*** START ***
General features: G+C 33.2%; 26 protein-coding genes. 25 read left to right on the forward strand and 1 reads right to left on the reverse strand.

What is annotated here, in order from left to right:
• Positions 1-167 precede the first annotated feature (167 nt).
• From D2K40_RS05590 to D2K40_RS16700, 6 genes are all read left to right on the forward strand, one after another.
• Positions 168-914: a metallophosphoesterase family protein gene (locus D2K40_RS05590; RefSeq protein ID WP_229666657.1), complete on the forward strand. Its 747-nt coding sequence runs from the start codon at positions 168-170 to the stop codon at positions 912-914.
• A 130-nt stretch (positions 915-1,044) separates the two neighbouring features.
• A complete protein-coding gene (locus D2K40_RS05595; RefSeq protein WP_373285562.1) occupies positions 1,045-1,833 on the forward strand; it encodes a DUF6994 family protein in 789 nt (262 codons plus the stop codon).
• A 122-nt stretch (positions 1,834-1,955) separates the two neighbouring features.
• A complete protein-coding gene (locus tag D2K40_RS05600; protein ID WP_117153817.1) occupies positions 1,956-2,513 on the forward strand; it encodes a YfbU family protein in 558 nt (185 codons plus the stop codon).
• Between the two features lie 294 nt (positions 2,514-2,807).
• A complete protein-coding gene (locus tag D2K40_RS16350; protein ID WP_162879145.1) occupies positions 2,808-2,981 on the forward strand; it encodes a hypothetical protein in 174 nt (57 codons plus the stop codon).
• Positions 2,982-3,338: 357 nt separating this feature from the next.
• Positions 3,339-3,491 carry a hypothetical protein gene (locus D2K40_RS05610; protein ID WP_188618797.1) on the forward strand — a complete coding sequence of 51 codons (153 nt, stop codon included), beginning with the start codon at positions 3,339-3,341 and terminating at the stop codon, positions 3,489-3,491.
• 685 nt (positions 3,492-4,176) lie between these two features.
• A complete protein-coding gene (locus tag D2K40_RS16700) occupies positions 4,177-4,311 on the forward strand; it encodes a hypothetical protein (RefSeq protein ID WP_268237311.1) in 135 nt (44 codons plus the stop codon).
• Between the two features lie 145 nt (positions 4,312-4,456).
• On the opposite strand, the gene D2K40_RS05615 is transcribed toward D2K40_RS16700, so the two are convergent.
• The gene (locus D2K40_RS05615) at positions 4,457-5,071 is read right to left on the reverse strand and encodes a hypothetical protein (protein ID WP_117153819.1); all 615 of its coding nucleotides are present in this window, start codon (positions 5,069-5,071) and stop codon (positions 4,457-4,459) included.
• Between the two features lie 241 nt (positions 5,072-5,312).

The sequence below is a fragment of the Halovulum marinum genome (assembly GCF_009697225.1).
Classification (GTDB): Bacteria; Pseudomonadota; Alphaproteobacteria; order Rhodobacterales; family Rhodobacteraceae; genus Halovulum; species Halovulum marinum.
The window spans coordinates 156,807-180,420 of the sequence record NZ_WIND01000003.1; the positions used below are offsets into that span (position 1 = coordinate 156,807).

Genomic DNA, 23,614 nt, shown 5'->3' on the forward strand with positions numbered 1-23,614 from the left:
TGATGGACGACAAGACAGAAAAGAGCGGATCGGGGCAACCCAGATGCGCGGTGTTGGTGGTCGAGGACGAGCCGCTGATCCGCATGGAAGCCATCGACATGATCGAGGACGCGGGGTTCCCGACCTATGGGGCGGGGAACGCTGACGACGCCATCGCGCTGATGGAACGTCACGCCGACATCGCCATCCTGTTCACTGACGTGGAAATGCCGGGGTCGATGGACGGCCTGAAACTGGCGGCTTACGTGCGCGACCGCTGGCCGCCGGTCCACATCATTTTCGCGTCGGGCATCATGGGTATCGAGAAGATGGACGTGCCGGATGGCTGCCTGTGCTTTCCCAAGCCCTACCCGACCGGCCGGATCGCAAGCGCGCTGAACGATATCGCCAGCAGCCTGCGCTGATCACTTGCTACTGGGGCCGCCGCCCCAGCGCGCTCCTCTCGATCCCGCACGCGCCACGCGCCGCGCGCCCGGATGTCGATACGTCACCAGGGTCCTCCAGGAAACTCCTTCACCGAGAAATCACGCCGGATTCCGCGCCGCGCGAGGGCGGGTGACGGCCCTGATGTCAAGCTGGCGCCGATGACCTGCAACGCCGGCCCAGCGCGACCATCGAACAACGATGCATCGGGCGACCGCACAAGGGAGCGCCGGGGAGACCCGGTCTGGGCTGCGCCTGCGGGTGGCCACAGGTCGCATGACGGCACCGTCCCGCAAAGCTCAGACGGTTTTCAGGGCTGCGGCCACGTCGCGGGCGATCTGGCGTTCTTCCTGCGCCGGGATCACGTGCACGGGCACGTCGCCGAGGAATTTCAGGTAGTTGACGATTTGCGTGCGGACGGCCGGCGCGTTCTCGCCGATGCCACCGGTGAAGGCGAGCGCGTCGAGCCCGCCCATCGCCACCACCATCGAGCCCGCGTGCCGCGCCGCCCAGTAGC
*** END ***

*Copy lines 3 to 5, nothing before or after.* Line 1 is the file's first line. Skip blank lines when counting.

• Positions 1-167 precede the first annotated feature (167 nt).
• From D2K40_RS05590 to D2K40_RS16700, 6 genes are all read left to right on the forward strand, one after another.
• Positions 168-914: a metallophosphoesterase family protein gene (locus D2K40_RS05590; RefSeq protein ID WP_229666657.1), complete on the forward strand. Its 747-nt coding sequence runs from the start codon at positions 168-170 to the stop codon at positions 912-914.